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Authors Niu Y, Altuwaijri S, Lai KP, Wu CT, Ricke WA, Messing EM, Yao J, Yeh S, Chang C
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Journal Proc. Natl. Acad. Sci. U.S.A. Volume: 105 Issue: 34 Pages: 12182-7
Publish Date 2008 Aug 26
PubMed ID 18723679
PMC ID 2527886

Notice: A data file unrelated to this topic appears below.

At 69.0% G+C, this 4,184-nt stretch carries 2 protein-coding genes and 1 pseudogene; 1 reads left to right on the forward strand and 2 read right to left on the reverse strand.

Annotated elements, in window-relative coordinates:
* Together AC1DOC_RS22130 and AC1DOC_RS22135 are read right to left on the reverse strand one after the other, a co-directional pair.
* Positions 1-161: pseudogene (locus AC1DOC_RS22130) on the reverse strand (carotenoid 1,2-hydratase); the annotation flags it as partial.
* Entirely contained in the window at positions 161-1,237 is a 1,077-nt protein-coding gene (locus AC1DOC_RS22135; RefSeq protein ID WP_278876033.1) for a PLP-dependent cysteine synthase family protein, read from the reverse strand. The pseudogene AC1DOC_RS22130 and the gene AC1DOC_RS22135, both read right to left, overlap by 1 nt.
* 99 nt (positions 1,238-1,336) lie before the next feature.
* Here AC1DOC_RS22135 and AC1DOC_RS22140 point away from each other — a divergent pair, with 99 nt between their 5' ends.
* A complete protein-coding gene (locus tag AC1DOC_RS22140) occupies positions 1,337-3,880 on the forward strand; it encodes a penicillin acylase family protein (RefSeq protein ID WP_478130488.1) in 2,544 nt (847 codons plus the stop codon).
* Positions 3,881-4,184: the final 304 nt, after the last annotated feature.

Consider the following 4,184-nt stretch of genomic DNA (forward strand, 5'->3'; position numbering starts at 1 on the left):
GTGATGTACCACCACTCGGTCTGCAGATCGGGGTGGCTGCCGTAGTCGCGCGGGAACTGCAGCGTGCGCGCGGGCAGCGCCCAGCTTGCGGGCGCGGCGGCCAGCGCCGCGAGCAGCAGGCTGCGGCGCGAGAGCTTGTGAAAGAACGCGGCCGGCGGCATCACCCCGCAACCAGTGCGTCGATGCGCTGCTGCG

Targeting androgens/androgen receptor (AR) functions via androgen deprivation therapy (ADT) remains the standard treatment for prostate cancer. However, most tumors eventually recur despite ADT. Here we demonstrate that the prostate AR may function as both a suppressor and a proliferator to suppress or promote prostate cancer metastasis. Results from orthotopically recombining stromal WPMY1 cells with epithelial PC3 prostate cancer cells in mice demonstrated that restoring AR in epithelial PC3 cells or knockdown of AR in stromal WPMY1 cells suppressed prostate cancer metastasis. Knockdown of the AR in epithelial CWR22rv1 prostate cancer cells also resulted in increased cell invasion in vitro and in vivo. Restoring AR in PC3 cells (PC3-AR9) results in decreased invasion in bone lesion assays and in vivo mouse models. Mice lacking the prostate epithelial AR have increased apoptosis in epithelial luminal cells and increased proliferation in epithelial basal cells. The consequences of these two contrasting results led to the expansion of CK5/CK8-positive intermediate cells, and mice developed larger and more invasive metastatic tumors in lymph nodes and died earlier than wild-type littermates. Mechanistic dissection suggested that androgens/AR might directly or indirectly modulate metastasis-related genes and suppression of TGFbeta1 signals results in the partial inhibition of AR-mediated metastasis. Collectively, our understanding of these opposing roles of prostatic AR may revolutionize the way we combat prostate cancer, and allow the development of new and better therapies by targeting only the proliferative role of AR.

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